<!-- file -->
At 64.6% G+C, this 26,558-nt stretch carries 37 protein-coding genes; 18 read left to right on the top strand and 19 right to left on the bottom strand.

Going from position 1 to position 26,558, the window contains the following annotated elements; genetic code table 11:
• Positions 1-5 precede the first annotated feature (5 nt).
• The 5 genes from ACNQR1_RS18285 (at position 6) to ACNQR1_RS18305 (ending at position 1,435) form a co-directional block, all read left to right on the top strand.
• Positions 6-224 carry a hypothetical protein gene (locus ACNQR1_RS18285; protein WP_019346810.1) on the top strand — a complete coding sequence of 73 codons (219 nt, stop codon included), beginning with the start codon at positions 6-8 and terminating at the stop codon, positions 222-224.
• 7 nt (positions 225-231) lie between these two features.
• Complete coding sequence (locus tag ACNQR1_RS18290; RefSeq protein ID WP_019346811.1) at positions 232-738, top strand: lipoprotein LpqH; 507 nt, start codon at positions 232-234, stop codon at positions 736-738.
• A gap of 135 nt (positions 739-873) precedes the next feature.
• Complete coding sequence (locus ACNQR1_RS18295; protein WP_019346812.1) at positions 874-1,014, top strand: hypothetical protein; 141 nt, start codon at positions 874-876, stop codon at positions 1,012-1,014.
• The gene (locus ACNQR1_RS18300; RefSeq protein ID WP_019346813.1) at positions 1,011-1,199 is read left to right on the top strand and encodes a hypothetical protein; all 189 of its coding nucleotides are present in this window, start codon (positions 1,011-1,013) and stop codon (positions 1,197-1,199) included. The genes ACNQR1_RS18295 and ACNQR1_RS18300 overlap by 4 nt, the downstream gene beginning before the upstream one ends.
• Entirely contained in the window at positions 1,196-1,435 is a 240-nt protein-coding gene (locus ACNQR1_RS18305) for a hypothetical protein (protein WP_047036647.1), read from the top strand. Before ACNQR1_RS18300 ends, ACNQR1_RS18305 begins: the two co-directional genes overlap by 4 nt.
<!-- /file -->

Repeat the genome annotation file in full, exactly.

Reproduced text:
At 64.6% G+C, this 26,558-nt stretch carries 37 protein-coding genes; 18 read left to right on the top strand and 19 right to left on the bottom strand.

Going from position 1 to position 26,558, the window contains the following annotated elements; genetic code table 11:
• Positions 1-5 precede the first annotated feature (5 nt).
• The 5 genes from ACNQR1_RS18285 (at position 6) to ACNQR1_RS18305 (ending at position 1,435) form a co-directional block, all read left to right on the top strand.
• Positions 6-224 carry a hypothetical protein gene (locus ACNQR1_RS18285; protein WP_019346810.1) on the top strand — a complete coding sequence of 73 codons (219 nt, stop codon included), beginning with the start codon at positions 6-8 and terminating at the stop codon, positions 222-224.
• 7 nt (positions 225-231) lie between these two features.
• Complete coding sequence (locus tag ACNQR1_RS18290; RefSeq protein ID WP_019346811.1) at positions 232-738, top strand: lipoprotein LpqH; 507 nt, start codon at positions 232-234, stop codon at positions 736-738.
• A gap of 135 nt (positions 739-873) precedes the next feature.
• Complete coding sequence (locus ACNQR1_RS18295; protein WP_019346812.1) at positions 874-1,014, top strand: hypothetical protein; 141 nt, start codon at positions 874-876, stop codon at positions 1,012-1,014.
• The gene (locus ACNQR1_RS18300; RefSeq protein ID WP_019346813.1) at positions 1,011-1,199 is read left to right on the top strand and encodes a hypothetical protein; all 189 of its coding nucleotides are present in this window, start codon (positions 1,011-1,013) and stop codon (positions 1,197-1,199) included. The genes ACNQR1_RS18295 and ACNQR1_RS18300 overlap by 4 nt, the downstream gene beginning before the upstream one ends.
• Entirely contained in the window at positions 1,196-1,435 is a 240-nt protein-coding gene (locus ACNQR1_RS18305) for a hypothetical protein (protein WP_047036647.1), read from the top strand. Before ACNQR1_RS18300 ends, ACNQR1_RS18305 begins: the two co-directional genes overlap by 4 nt.